Sales professionals need merchants to tell them “No.” The fact that a rep doesn’t hear merchants saying “No,” is holding that rep back from making more money. A common issue in sales is the wrong perspective of relationship building. One example is the talented sales professional with whom I’m working in our 6-week jump-start program. […]
Sales professionals need merchants to tell them “No.”
The fact that a rep doesn’t hear merchants saying “No,” is holding that rep back from making more money. A common issue in sales is the wrong perspective of relationship building. One example is the talented sales professional with whom I’m working in our 6-week jump-start program. In his previous job, this rep was doing repeat sales to businesses. Thus, he is very talented in making connections with merchants. They love him and enjoy talking to him. However, he is concerned about not closing many deals.
The reason in his case is building relationships with merchants but being afraid to risk the relationship to close the sale.
A good sales person is going to make good connections. And if more merchants are saying “no,” there are also going to be more merchants saying “yes.” If I talk to ten business owners and none of them tell me “no,” odds are I might have gotten one to tell me “yes.” The other nine are still floating. If I get seven of the remaining nine to tell me “no,” I’ll probably get the other two to tell me “yes.” Sales professionals need to push merchants to make decisions (without seeming pushy.)
If merchants never make decisions, agents never make sales. Realize the fact that merchants who like you while you are there don’t usually think about you once you are gone.
As a sales professional, the idea that there is value in the middle can seem true. But all those merchants in the middle (who haven’t said “yes” or “no”) are just missed opportunities.
There is no value in the middle! The twenty, thirty, or forty merchants you’ve talked to in the last year who still like you and believe you have a good connection, offer no value until you force them to make a decision. When you force decisions, you might close five, six, or seven of those twenty, thirty, or forty merchants. But that also means you must get eighteen, twenty-five, or thirty-two of those people to say “No.”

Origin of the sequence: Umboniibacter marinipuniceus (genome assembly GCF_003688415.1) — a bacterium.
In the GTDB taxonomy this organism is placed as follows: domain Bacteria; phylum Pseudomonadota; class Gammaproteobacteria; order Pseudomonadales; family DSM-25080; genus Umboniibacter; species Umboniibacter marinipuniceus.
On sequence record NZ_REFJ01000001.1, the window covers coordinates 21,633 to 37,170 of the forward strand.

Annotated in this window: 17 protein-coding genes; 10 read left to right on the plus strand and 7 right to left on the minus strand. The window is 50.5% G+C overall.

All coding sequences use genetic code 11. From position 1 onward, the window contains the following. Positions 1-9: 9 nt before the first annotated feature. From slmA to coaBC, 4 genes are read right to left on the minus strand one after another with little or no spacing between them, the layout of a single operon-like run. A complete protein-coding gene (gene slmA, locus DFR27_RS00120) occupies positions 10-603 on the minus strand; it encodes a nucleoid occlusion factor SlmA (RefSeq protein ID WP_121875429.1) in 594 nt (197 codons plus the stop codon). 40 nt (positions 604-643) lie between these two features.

So, please allow me to make some applications of this scenario. Suppose you’ve made a great connection with a merchant.
However, when you try to close the deal you get the classic “blow-off” objection. Ironically, that kind of objection is easier for the prospect when you have established a good relationship. The prospect realizes you will feel guilty about trying to close hard and risk the relationship.
When giving that “blow-off” objection, the merchant says, “Oh, boy, thanks so much, James. It’s been great talking with you. We are going to think about this; we really are. Then I’m going to shoot you an email here next week and let you know.” The prospect says it like, “you are my buddy. I know you’re not going to push me into anything, so I’ll email you and will think about this.”
As a sales professional, you may be gratified that the prospect is really going to think about the deal. It’s a mind game.
The sad truth is that merchants aren’t going to think about the deal. They aren’t going to think about you or your offer. The fact that they like you while you’re there doesn’t mean they will think about you once you’re gone. So, you must push the envelope. Make this a little bit personal.
Here is an example of my personal method of response to this kind of scenario: